Sophie Skover, goalkeeper, Princeton (N.J.)

One in an occasional series.

By Al Mattei


In the pool of goalkeepers for the scholastic Class of 1999, there were dead-eye shot-stoppers, nimble second sweeper types, and athletes who can make physically impossible saves.

And then there is Sophie Skover, plain vanilla goalkeeper.

She did not make the ACC or Big Ten coach salivate, but by sheer force of personality, made good defenses even better. She proved herself as one of the best pressure goalies who have come through Central New Jersey in the 1990s, all while helping Princeton (N.J.) High School regain its respectability in field hockey.

Princeton did not have great success in the 1990s, despite its heritage among New Jersey public-school hockey teams. It won New Jersey's first state championship in 1973, when there was only one title contested.

The Little Tigers won its last state title in 1984, with a group of athletes which would also win the state girls' lacrosse championship the following spring. Since then, many potential field hockey superstars who have made their homes in Princeton have chosen to attend any one of the eight private schools (seven of which have field hockey) in Mercer County.

Indeed, a list of Princeton residents who have played private-school field hockey in Mercer County is a who's-who of Central Jersey field hockey in the last decade: Gia Fruscione (Stuart Country Day School/Princeton University), Alison Badgett (Lawrenceville), Lawson McNeil (Lawrenceville), Marcy Long (The Hun School) and Jessica D'Altrui (Princeton Day School/University of Richmond).

Skover is a different kind of heroic figure. She was not as gifted as many of the athletes who have defected to the private schools. She fought the demons most teenagers in the latter half of the American Century faced: stress, lack of confidence, loss of self-esteem.

On one cold day, she was almost unable to strap on the pads, having play with a bad wrist, having to endure biting cold winds and one of the better teams in Central Jersey.

"To tell you the truth, I wasn't ready to play," Skover said after the game. "I really did not want to get out there. But when I made my first diving save, I felt great."

Great enough to knock off not one, but two number-one seeds this season in tournament play in 1998. In the 17th Mercer County Tournament, Princeton beat Hamilton, the tournament's surprise top seed. One month later, Princeton took down neighboring Hightstown, the top seed in the Central Jersey Group III tournament.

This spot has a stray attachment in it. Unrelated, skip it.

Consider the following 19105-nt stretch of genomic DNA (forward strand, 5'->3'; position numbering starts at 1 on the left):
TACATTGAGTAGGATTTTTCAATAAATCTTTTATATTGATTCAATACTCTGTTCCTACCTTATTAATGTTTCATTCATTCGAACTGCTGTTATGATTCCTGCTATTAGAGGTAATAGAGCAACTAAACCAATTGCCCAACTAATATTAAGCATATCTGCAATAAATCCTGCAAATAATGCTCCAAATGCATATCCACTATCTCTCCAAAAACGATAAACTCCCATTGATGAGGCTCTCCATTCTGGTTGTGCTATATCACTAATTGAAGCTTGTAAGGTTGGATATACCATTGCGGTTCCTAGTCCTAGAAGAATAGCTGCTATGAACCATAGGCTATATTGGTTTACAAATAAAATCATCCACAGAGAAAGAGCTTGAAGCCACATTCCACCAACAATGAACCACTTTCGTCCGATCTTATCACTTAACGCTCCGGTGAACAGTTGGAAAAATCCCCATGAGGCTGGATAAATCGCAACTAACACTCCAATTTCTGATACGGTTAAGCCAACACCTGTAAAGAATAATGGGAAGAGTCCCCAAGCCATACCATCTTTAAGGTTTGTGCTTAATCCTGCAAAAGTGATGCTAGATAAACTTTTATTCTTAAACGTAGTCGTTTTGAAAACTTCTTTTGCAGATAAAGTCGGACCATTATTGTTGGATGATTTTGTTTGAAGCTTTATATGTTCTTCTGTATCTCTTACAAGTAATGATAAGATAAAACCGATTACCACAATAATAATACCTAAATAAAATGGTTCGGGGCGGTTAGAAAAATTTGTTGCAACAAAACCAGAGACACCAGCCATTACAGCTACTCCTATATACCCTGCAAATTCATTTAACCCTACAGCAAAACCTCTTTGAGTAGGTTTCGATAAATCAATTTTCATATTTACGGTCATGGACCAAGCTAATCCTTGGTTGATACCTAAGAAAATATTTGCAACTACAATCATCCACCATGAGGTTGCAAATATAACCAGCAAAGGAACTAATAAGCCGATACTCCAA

"I didn't think we were that psyched for that game," Skover says about the 1-0 win over Hightstown. "We has been going through a scoring drought, but a lot of it was just confidence."

In both games, Skover had some great plays in goal. She stopped shots which seemed destined for the backboard. She withstood hard smashes and relentless sweeps from in front. And, yes, she has gotten some favorable bounces from the hockey gods.

In beating Hightstown, Skover withstood a breakaway from the Rams' top scorer with about three minutes to go, and saw an open shot in the last 30 seconds go wide.

Princeton made the finals of the 1997 and 1998 Mercer County Tournaments, and overachieved in the 1998 state tournament, and much of it was due to how well Skover worked with her defenders. Her outgoing, determined personality made her a second defensive coordinator on the field.

"If they have the attitude that nothing's getting by them, then I have to have the same attitude," Skover said. "I'm not going to hear that clank again."

In her junior and senior seasons, Princeton fullbacks like Chasi Annexy, Kim Kaczmarek and Alyssa Schell have been molded by Skover into a unit which has earned her complete trust, and they were willing to lay their bodies and sticks down for her. Kaczmarek, for example, racked up more defensive saves in 1998 than are recorded in some entire states. Skover has rewarded her defensive line by bailing them out with hard work and the good save.

Her ambition is to make the U.S. senior women's national team someday. If national-team duty is chosen on heart and determination alone, there is no doubt that, near the top of the list, Sophie Skover's name will appear.